The Wild Heart (1950) [aka Gone to Earth (1952)]

Toronto Film Society presented The Wild Heart/Gone to Earth (1950/52) on Sunday, January 20, 1985 in a double bill with Jesse James as part of the Season 37 Sunday Afternoon Film Buffs Series “B”, Programme 6.

Production Company: Vanguard Productions.  Presented by: Alexander Korda and David O’ Selznick.  Written, Produced and Directed by: Michael Powell and Emeric Pressburger.  From the Novel: “Gone to Earth” by Mary Webb.  Photography: Chris Challis, at the actual settings on the Welch border, in Shepperton, England and in Hollywood, California.  Production Design: Hein Heckroth.  Music composed and Conducted by: Brian Easdale.  Opening Narration: Joseph Cotten.  Film Editor: Reginald Mills.  Art Direction: Arthur lawson, Ivor Beddoes.  Sound: Charles Poulton.  Director and Editor in USA (uncredited): Rouben Mamoulian.

Cast:  Jennifer Jones (Hazel Woodus), David Farrar (Jack Reddin), Cyril Cusack (Edward Marston), Sybil Thorndike (Mrs. Marston), Edward Chapman (Mr. James), Esmond Knight (Abel Woodus), Hugh Griffith (Andrew Vessons), George Cole (Albert), Beatrice Varley (Aunt Prowde), Frances Clare (Amelia Comber).

The story of the making and release of The Wild Heart is probably more interesting than the film itself.  The picture was filmed under the title of the book it was based on, “Gone to Earth”, and released with that title in Great Britain and the Empire in November of 1950.  Gone to Earth was a co-presentation of Alexander Korda and David O. Selznick, with Selznick controlling the U.S. rights, and Michael Powell and Emeric Pressburger directing.  Powell later observed, “If you’re making a film between Goldwyn and Alex Korda…you get ground to powder” (Powell and Pressburger worked on another film, The Elusive Pimpernel, at the same time as Gone to Earth, for Korda and Goldwyn).  Gone to Earth ran 110 minutes, with much of its stunningly beautiful footage devoted to locations in the magnificent Shropshire countryside.  It was not well received by the English audiences or critics.  David O. Selznick, who didn’t have a hand in the actual production, but retained U.S. control due to his loan-out of his wife, Jennifer Jones, was dissatisfied over the inadequate amount of screen time preserved for Jennifer Jones’ close-ups.  He threatened Powell: “I’m going to sue on deviation from the script”, to which Powell responded: “But we didn’t deviate.”  Selznick: “That’s what I’m going to sue you on.”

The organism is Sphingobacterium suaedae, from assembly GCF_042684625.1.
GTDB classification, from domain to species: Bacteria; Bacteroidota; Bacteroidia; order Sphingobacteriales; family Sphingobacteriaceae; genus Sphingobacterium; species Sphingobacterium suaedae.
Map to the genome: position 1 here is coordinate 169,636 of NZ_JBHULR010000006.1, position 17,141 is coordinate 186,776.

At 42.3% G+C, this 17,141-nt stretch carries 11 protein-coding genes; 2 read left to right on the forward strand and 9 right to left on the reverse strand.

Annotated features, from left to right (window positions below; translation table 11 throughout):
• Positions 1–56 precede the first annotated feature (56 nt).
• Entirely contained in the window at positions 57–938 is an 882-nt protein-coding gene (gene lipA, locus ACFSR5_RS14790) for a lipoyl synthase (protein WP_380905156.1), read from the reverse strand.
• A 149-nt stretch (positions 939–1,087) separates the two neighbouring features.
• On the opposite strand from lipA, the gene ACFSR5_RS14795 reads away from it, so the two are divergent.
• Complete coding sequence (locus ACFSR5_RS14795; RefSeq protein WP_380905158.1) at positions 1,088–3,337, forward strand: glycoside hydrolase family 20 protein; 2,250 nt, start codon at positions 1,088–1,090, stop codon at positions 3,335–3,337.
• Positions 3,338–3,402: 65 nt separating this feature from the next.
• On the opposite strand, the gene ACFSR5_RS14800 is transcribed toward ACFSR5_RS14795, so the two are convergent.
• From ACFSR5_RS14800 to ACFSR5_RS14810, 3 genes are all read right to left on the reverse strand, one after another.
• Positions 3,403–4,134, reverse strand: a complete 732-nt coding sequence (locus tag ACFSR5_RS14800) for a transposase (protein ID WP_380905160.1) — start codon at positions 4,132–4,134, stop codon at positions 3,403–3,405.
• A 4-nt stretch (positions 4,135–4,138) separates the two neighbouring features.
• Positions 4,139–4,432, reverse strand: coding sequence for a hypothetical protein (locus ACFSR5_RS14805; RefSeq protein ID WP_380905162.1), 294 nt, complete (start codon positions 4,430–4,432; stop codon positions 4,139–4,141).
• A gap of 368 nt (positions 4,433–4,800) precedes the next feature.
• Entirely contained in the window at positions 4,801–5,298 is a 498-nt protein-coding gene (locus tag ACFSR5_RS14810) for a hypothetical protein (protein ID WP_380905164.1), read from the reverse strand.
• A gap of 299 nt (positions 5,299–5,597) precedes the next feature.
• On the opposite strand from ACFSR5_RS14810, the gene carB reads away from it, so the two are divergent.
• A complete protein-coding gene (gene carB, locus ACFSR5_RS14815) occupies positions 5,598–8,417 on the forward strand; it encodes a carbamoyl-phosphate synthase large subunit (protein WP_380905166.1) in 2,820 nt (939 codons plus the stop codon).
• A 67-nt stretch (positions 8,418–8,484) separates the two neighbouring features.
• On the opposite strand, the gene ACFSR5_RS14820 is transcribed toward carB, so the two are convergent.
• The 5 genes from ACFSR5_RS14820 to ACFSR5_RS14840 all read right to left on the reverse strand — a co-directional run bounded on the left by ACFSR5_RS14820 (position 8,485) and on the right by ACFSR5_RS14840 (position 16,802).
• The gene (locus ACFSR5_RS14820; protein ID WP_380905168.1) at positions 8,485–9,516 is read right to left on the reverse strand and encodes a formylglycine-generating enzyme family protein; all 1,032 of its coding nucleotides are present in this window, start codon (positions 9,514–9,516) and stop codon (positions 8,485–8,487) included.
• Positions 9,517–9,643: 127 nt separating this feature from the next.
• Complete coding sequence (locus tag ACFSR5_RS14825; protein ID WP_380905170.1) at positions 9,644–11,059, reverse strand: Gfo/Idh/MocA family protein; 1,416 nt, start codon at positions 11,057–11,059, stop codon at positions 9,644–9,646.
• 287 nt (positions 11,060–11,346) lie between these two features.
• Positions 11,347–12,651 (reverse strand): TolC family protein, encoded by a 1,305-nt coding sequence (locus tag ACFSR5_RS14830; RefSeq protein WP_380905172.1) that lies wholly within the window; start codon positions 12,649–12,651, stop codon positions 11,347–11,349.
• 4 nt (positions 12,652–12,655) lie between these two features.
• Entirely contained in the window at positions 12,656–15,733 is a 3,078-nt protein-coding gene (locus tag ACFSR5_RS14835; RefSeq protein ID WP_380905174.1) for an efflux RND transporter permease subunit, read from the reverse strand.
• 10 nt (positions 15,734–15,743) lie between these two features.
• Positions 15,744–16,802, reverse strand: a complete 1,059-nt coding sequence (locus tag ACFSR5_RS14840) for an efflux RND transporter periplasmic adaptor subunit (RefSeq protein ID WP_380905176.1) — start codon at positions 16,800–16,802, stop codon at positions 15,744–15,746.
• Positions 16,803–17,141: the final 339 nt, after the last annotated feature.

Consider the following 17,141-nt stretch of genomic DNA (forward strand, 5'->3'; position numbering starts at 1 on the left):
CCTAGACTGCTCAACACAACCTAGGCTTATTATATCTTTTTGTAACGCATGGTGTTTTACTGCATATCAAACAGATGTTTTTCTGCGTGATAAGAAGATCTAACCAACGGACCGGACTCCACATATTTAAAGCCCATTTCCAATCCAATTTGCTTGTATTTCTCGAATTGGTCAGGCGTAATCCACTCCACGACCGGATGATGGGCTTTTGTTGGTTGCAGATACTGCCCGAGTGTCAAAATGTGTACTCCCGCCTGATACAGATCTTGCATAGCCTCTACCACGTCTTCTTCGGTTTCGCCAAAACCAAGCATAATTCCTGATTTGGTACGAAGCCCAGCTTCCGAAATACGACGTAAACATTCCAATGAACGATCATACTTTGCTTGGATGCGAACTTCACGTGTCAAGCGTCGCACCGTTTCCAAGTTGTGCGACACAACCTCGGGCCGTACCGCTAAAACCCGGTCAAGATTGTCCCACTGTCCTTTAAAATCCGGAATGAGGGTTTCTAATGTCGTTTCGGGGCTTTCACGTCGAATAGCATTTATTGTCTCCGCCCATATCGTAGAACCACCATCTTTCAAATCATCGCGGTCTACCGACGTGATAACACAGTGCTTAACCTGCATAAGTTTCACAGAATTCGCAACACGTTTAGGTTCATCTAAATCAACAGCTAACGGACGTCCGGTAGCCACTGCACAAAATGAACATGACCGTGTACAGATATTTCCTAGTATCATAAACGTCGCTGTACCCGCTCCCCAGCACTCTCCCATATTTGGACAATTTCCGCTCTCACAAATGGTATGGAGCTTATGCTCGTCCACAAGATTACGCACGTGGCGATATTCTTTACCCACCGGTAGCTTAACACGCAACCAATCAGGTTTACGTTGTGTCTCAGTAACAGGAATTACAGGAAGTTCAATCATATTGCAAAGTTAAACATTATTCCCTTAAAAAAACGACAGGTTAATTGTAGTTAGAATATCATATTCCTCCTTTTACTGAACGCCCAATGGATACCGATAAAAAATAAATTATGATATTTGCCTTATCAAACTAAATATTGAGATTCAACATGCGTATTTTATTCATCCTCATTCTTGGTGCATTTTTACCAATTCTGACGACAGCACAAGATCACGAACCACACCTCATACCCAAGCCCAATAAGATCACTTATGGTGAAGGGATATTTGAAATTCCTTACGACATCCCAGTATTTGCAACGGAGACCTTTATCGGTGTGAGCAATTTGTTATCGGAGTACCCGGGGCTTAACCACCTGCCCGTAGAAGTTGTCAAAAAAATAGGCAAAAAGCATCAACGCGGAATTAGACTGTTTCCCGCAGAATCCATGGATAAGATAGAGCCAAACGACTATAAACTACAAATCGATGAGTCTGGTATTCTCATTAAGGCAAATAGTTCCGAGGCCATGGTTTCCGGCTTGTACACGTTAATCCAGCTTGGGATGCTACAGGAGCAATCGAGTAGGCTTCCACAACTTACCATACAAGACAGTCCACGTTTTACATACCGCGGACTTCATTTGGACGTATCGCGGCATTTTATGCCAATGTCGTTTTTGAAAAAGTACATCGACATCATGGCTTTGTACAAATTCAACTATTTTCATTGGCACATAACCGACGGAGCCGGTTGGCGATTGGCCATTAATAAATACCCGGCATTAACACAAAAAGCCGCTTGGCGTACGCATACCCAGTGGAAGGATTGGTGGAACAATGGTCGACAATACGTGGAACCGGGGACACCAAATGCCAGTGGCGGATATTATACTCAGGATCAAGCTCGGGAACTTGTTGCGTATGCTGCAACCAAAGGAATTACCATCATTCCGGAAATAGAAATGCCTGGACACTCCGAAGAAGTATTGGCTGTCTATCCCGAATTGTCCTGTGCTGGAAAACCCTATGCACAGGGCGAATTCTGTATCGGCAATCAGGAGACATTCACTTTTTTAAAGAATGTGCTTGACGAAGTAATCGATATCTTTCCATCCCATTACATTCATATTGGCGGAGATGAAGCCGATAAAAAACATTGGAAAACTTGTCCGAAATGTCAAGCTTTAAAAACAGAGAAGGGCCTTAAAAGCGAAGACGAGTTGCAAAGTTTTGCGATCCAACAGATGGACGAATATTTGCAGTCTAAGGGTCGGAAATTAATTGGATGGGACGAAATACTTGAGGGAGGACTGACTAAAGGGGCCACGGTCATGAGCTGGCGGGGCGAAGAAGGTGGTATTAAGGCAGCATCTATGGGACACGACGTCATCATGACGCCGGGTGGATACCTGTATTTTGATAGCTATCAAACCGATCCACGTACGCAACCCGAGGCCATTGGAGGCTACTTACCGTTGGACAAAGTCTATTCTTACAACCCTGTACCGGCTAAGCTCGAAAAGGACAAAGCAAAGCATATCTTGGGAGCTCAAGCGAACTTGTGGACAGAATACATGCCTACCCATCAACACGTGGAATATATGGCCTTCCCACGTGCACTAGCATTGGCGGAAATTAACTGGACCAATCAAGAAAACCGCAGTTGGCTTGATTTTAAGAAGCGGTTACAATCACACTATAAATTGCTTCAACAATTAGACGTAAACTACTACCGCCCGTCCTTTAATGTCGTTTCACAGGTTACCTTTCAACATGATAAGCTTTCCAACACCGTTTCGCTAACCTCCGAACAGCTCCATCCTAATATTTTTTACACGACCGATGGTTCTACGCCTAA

Selznick convinced his friend, Rouben Mamoulian, to re-cut the film and shoot two weeks of new footage in Hollywood with Jones, Cyril Cusack and David Farrar.  All but thirty-five minutes of the original Gone to Earth were thrown out, and the resulting film, with an opening prologue spoken by Joseph Cotten, opened in the U.S. in the summer of 1952, with a running time of 82 minutes.

Finally, we should note that both of this afternoon’s films are being presented in 35mm Technicolor prints.  There is no question that Technicolor, from 1935 to 1955, was the finest colour process in film history, and the only colour process that does not noticeably deteriorate in time.  This afternoon’s prints serve to point out the great advantages of the process over non-Technicolor films TFS has screened in recent times, such as Some Came RunningNorth to Alaska and The Swan this year, and The Great EscapeThe SheepmanComanche StationThe Magnificent SevenThe Horse Soldiers etc., in the past.  Enjoy the green grass and trees, the blue sky and water, the brown earth, and the red dresses and blood.  They just can’t make films like this anymore!

Notes by Jaan Salk

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